But there’s something to be said for the satisfying meatiness of a thicker patty, and for the smokiness that you get from the grill.  I love chocolate cake, but other flavours of cake are good too, you know?

But I digress.  Extra burger is an especially bare-bones burger joint; the menu consists entirely of a cheeseburger, a double cheeseburger, and fries.  They have a few stools where you can sit, but mostly, it’s take-out only.

I ordered the double, which comes topped with lettuce, tomato, pickles, special sauce (well, they call it special sauce, but it looked and tasted like plain mayo to me), and two slices of American cheese.

Extra Burger

The burger certainly looks impressive; their griddling technique is exactly as it should be, with an impressive amount of dark brown crust on the exterior of each patty.  And the burger is well proportioned and photogenic.

Alas, though it’s a solid burger, it’s not quite as good as it looks.  The well done patties are nicely juicy, but the beef is finely ground and overhandled, resulting in a burger that isn’t nearly as tender as it should be.

It’s also bland; the meat has a very neutral flavour that, while certainly not unpleasant, lacks the beefy punch that you’re looking for in a top shelf hamburger.

Extra Burger

It’s otherwise very good — the gooey American cheese is perfect, the bun is soft and fresh, and the toppings are all on point (particularly the zippy, thickly cut pickle slices that I’m assuming they make in-house).

As for the fries, they’re okay.  They’re crinkle-cut, and they’re seasoned with a spice blend that brings them a nice flavour without overwhelming.  But they were slightly underdone, with an unpleasantly chalky interior.

3 out of 4

Fancy Franks


Location: 326 College Street, Toronto
Websitehttps://fancyfranks.com/

Though the hot dogs are clearly the thing to order here (they are fancy, after all), there is a burger on the menu at Fancy Franks.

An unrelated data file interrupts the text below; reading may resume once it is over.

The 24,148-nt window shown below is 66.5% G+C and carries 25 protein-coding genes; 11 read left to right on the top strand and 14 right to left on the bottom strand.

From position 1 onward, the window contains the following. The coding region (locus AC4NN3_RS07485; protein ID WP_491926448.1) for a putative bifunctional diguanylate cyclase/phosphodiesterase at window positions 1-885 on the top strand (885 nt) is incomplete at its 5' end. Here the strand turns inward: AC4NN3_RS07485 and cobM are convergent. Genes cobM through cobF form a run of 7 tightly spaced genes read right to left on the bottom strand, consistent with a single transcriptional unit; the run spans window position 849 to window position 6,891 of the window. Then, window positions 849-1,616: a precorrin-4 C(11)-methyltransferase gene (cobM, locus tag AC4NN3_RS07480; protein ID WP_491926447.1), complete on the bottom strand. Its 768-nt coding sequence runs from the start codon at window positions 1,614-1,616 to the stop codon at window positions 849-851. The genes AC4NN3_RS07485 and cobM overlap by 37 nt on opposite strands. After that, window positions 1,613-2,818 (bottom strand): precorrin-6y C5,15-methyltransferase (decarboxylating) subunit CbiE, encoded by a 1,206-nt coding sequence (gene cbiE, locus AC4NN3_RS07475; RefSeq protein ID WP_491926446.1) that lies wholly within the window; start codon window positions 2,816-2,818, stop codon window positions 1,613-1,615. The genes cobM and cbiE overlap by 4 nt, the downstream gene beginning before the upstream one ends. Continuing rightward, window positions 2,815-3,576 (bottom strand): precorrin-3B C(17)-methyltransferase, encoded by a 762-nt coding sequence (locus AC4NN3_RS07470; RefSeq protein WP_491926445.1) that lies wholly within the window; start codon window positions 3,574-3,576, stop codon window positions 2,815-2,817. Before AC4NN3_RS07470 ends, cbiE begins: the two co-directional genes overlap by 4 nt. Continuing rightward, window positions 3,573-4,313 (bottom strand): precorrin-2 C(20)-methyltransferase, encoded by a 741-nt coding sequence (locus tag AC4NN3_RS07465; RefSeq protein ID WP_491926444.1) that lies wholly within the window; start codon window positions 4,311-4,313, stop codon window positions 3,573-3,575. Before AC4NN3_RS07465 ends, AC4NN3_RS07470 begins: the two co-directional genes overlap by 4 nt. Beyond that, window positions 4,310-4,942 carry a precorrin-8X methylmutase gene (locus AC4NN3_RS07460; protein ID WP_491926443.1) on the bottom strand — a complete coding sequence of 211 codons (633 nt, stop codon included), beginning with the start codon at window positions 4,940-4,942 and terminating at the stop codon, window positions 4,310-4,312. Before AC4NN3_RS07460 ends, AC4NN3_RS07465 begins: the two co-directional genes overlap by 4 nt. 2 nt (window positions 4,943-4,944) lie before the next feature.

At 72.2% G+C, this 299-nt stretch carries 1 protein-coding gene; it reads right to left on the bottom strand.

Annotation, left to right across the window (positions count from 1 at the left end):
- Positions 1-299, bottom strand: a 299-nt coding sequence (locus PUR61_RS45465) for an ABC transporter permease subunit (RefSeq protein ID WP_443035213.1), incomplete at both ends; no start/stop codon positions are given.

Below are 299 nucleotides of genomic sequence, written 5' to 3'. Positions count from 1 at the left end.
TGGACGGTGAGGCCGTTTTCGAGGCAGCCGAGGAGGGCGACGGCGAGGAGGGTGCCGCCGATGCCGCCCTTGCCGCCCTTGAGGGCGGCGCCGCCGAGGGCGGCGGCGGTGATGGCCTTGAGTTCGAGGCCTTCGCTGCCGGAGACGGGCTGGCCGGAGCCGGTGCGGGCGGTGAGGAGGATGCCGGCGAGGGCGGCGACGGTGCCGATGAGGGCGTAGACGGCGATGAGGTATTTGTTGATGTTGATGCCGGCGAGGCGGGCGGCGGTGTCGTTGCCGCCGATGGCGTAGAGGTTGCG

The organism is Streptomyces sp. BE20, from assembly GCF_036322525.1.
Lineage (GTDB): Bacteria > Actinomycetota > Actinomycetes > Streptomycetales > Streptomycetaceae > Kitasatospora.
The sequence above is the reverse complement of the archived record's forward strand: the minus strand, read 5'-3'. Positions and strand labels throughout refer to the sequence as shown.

You can get a single cheeseburger, a double cheeseburger, a bacon cheeseburger, or a Fancy Patty, which comes with lettuce, chicken bacon, and Fancy sauce.  I went simple with the single cheeseburger, and had it topped with tomato, pickles, and mayo.

There’s nothing that particularly stands out about it, but it’s a solid burger.  I have very few complaints.

As you’d expect, it’s a smashed and griddled burger, and it’s nicely prepared.  There’s an impressive amount of crust from the griddle (maybe even a little too much?  It’s slightly crunchier than you’d like), and the American cheese is satisfyingly gooey.  And while the flavour of the patty isn’t particularly beefy, it’s not unpleasant.

It’s cooked to well done and then some, however; while I wouldn’t call it dry, it’s not particularly juicy, either.  The grind is also slightly too fine, but otherwise everything is pretty much where it should be.  It’s a tasty burger.

The condiments were standard issue (though the mayo was globbed on a little bit too enthusiastically), and the soft, lightly toasted sesame seed bun was supermarket fare — but it works.

As for the fries, they were a little bit oily and weren’t quite as crispy as they should have been, but they were still tasty enough.

3 out of 4

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Burgers Park


Location: 10 William Sylvester Drive, North York
Websitehttp://burgerspark.ca/

Are you familiar with Shake Shack, the very popular chain of New York-based burger joints?  Someone at Burgers Park sure is — the style of burger, the paper wrapper it comes in, the crinkle-cut fries, the hot dogs, the milkshakes, the logo, and even the faux-park setting (the original Shake Shack is in Madison Square Park in New York) are all Shake Shack through and through.

BlogTO’s profile of the place states that the owners claim that the similarities to Shake Shake are coincidental.  Anything is possible, I suppose, but if that’s a coincidence it’s like the winning the lottery of coincidences.  Feels like a long-shot.

But don’t get me wrong: I’m not saying this is a bad thing.  Shake Shack is beloved.  If you’re going to steal, steal from the best.  We’re never going to get a Shake Shack location in Toronto, so we may as well get a homage.